Russian Prime Minister Vladimir Putin says he would ‘think about’ running for president in 2012, refusing to rule out the possibility that he could return to the Kremlin. As casting himself as a paternal figure protecting people from the threat of terrorism and economic upheavals, Putin vows the Russian government will step up the fight against terrorism.
In an electric four-hour solo performance on live television, Prime Minister Vladimir Putin said he will think about whether to reclaim the presidency - one of the strongest signals yet that he may run again for Russia's top office in 2012.
Putin made the statement during a question-and-answer show on television and radio highlighted his dominance of Russia's political scene. "I will think about it, there is still enough time," Putin said when asked whether he will run in the next election. "Don't hold your breath," Putin told another person who asked whether he was planning to leave politics.
Putin added he wants to focus now on his job as premier and make sometimes unpopular decisions without having to take electoral considerations into account. Putin had to shift into the premier's seat in 2008 following two consecutive terms in office, but since then the presidential term has been extended to six years and Putin is eligible to run again in 2012.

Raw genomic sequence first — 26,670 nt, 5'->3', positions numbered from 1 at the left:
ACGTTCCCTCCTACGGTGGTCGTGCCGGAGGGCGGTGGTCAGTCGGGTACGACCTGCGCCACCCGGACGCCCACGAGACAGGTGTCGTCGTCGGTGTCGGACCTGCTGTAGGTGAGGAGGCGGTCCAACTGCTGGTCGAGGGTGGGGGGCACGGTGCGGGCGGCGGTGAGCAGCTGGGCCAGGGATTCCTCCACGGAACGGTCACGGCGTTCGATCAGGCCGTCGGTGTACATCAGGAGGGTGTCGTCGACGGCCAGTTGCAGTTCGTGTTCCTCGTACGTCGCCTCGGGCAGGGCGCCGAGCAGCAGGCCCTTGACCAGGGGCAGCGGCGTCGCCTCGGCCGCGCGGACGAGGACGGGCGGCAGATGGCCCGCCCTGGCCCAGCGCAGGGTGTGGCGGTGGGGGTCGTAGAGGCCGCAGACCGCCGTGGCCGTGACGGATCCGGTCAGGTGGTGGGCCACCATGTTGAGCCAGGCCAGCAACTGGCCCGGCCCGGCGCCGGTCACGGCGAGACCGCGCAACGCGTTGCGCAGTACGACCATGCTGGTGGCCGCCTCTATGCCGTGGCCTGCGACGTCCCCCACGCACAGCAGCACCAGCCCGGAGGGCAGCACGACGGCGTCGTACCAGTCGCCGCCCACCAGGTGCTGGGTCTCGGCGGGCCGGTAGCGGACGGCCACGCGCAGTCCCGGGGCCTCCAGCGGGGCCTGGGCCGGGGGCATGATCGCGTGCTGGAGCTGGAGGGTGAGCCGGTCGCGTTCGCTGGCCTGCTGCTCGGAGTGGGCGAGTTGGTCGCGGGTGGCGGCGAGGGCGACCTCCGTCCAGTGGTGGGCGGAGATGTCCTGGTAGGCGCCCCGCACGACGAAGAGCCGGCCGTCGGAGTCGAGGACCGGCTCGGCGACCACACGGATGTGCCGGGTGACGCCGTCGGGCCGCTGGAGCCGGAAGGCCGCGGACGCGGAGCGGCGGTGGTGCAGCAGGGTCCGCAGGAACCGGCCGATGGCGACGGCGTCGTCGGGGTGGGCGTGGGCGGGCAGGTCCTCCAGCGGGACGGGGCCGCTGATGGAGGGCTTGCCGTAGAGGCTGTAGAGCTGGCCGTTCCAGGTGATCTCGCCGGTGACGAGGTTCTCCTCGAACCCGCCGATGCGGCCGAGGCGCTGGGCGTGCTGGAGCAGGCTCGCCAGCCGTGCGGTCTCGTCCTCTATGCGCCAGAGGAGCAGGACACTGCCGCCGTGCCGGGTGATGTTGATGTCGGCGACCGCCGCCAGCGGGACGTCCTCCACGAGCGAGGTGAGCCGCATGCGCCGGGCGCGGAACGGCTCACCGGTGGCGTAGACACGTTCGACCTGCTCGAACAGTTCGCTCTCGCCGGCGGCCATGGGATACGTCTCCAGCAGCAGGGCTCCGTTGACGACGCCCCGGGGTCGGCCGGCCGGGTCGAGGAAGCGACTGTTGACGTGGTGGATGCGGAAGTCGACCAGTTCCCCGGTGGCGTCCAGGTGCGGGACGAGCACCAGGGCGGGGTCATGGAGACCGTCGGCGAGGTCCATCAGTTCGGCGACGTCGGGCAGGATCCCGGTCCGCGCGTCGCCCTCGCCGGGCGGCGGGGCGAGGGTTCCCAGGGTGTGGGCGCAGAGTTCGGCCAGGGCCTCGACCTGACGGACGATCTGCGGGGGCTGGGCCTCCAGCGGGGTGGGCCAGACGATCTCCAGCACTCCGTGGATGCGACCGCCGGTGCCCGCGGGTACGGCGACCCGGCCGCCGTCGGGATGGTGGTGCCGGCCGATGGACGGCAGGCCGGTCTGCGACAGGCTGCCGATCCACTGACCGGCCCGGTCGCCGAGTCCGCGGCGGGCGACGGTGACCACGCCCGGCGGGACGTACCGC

Putin's marathon television show, similar to previous call-ins he did when he was president, demonstrated that he continued to call the shots, overshadowing his designated successor, President Dmitry Medvedev. Putin has said earlier that instead of competing against each other in 2012, he and Medvedev will "sit down and decide" who will run as the elections get closer
. The bookish Medvedev was in Italy on Thursday to meet with the Italian leaders and the pope. Medvedev has never made a similar appearance on television since his March 2008 election.
Asked about his "tandem" with Medvedev, Putin said their common educational background and views allowed them to "efficiently work together." Putin, who has cast himself as a paternal figure protecting people from the threat of terrorism and economic upheavals, vowed Thursday that the Russian government will step up the fight against terrorism.